NHS Test and Trace has launched a fresh round of surge testing in parts of the UK due to the increasing numbers of Delta variant – which was first discovered in India. This surge testing is being deployed from Tuesday, June 8, following the identification of a small number of confirmed cases of the B.1.617.2 (Delta) coronavirus variant.
All the confirmed cases have been instructed to self-isolate and their contacts have been identified.
Anyone who does test positive and is identified to have a variant of concern will undergo enhanced contact tracing.
This is where contact tracers look back over an extended period to determine the route of transmission.
So which areas are affected?
Everyone aged 12 and over who lives or works in these areas is strongly encouraged to take a COVID-19 PCR test, whether they are showing symptoms or not.
With PCR tests, positive results are sent for genomic sequencing at specialist laboratories.
This then helps the NHS to identify COVID-19 cases with a variant of concern and then prevent their spread.
For anyone who has coronavirus symptoms, you should book a free test online or by phone. You can then go to a testing site or have a kit sent to your home.
If you have no symptoms, you should visit your local authority’s website for more information.
People in the named area should continue to make use of free twice-weekly rapid tests, commonly known as lateral flow devices, alongside the PCR test as part of surge testing.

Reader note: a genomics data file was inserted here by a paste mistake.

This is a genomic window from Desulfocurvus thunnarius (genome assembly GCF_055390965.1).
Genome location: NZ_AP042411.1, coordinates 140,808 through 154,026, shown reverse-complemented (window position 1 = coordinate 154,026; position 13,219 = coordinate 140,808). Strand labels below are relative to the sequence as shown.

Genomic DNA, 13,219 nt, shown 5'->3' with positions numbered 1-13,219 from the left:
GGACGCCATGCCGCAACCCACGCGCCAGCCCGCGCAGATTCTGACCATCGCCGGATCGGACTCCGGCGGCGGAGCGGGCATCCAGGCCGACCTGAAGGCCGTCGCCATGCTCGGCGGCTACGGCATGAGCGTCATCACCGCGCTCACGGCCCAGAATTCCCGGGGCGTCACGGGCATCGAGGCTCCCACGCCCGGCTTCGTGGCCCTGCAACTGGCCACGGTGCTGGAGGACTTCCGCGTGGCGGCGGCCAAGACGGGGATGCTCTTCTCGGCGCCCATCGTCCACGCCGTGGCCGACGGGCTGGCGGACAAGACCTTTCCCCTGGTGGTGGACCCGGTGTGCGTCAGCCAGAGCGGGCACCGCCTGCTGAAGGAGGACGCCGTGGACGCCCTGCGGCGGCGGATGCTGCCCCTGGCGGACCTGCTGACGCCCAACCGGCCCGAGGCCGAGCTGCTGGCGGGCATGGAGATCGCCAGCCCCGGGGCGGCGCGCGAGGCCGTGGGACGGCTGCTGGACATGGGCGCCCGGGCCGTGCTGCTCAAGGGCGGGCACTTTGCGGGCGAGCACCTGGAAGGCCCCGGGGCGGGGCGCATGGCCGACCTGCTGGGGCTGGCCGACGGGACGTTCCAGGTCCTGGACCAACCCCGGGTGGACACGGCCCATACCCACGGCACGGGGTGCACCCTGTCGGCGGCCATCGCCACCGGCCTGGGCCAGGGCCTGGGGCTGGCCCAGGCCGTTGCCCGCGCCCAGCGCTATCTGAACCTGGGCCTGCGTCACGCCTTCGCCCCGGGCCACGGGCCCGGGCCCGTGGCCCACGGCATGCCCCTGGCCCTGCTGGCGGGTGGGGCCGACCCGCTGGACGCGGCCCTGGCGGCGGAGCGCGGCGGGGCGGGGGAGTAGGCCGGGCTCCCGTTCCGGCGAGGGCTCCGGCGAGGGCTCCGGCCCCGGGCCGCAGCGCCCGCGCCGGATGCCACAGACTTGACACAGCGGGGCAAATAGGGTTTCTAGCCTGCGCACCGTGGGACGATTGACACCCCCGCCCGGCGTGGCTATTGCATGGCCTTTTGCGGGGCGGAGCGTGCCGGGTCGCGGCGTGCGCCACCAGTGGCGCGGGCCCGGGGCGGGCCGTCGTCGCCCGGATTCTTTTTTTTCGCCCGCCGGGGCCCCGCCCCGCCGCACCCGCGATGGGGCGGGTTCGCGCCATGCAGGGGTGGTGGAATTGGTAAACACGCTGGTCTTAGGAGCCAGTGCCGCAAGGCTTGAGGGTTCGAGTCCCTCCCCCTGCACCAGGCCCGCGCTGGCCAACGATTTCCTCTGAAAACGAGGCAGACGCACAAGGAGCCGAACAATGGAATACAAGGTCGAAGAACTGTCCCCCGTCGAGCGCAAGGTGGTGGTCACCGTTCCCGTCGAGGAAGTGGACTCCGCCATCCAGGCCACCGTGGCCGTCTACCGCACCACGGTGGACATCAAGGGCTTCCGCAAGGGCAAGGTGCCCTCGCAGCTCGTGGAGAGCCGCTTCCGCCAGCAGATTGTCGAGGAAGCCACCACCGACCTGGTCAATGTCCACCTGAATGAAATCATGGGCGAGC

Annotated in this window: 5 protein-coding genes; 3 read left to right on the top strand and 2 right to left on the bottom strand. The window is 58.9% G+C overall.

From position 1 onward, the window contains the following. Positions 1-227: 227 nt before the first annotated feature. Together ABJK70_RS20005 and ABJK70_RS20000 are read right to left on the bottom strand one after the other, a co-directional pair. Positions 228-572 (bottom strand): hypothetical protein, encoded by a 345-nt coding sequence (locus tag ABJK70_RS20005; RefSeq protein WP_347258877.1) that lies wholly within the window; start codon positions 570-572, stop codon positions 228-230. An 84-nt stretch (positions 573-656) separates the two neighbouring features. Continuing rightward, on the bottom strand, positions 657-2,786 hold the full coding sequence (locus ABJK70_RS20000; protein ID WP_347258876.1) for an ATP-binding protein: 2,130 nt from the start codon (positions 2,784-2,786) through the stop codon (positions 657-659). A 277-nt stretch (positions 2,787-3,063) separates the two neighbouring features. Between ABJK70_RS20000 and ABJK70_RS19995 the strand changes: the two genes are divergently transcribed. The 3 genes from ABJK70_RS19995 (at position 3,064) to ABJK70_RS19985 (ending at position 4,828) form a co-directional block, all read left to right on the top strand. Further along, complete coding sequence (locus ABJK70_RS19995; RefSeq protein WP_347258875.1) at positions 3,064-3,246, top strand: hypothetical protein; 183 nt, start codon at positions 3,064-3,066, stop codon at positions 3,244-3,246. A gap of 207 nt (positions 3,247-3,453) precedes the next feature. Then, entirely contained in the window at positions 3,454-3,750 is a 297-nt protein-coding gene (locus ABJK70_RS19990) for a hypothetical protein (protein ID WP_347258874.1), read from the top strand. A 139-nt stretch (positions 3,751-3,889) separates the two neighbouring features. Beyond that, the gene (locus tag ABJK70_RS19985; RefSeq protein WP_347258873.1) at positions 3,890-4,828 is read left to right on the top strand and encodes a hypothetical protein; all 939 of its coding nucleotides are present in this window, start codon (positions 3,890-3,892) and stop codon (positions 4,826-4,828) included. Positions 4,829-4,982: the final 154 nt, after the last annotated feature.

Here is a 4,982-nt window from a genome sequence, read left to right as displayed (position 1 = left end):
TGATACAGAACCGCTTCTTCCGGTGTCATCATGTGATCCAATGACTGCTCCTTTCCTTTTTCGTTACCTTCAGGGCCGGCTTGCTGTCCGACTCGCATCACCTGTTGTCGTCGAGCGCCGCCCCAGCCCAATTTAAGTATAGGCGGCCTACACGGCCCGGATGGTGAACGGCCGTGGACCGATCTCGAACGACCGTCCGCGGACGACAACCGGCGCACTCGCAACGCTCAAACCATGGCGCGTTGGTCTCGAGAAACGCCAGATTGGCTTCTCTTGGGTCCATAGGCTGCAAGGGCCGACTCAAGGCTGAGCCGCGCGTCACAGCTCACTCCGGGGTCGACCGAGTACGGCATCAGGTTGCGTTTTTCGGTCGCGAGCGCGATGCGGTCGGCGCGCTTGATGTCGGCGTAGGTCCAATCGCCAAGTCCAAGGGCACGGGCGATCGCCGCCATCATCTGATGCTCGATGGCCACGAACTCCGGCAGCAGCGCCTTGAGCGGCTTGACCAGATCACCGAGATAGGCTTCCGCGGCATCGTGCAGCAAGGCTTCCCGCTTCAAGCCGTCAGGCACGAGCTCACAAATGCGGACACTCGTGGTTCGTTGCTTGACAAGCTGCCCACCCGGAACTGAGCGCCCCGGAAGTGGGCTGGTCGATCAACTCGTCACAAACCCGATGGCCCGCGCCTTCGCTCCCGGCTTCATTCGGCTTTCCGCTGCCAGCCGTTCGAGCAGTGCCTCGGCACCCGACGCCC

The Delta variant – which recently underwent a name change from the Indian variant – has been found to be 40 percent more transmissible than the Kent strain.
And with the latest round of lockdown restrictions due to lift, this has raised concerns for whether the June 21 date should be delayed.
Health Secretary Matt Hancock said the emergence of the Indian variant has made the “calculation” on whether to proceed with unlocking “more difficult”.
Scientists have also suggested that steadily rising numbers of people in hospitals should also delay the final stage of restriction easing.
Downing Street has said the data emerging over the coming week will be “crucial” in deciding whether the remaining restrictions can end.
If the Government opts to delay Step 4 of the road map, some indoor venues such as nightclubs would not be allowed to reopen as planned.
Limits on audiences in theatres and cinemas may also remain in place.
Brits may also be asked to work from home for longer, delaying the much-anticipated return to the office.
This post originally appeared on Daily Express :: UK Feed